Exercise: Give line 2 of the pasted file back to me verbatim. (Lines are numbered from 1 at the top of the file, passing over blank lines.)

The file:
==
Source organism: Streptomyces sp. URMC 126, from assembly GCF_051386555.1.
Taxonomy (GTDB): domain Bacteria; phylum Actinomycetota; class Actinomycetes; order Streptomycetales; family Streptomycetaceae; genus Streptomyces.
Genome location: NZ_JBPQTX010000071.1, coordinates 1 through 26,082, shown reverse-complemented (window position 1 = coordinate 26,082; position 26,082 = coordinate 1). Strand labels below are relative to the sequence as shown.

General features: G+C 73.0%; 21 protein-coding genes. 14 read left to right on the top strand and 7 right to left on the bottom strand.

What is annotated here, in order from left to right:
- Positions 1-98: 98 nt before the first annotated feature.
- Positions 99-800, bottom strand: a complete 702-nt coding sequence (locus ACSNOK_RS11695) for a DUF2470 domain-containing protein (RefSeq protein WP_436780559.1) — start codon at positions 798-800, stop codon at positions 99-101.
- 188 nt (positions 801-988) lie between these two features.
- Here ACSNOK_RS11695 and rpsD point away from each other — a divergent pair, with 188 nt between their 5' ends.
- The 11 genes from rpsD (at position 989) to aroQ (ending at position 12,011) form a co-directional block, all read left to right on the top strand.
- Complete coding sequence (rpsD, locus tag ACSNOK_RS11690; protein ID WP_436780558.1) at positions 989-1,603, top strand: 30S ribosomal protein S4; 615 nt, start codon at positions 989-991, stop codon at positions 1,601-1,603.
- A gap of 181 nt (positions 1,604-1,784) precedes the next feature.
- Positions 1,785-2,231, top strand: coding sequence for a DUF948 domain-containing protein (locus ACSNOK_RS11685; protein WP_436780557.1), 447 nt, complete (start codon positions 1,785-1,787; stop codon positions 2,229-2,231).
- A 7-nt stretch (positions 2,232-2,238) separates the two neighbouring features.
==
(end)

Taxonomy (GTDB): domain Bacteria; phylum Actinomycetota; class Actinomycetes; order Streptomycetales; family Streptomycetaceae; genus Streptomyces.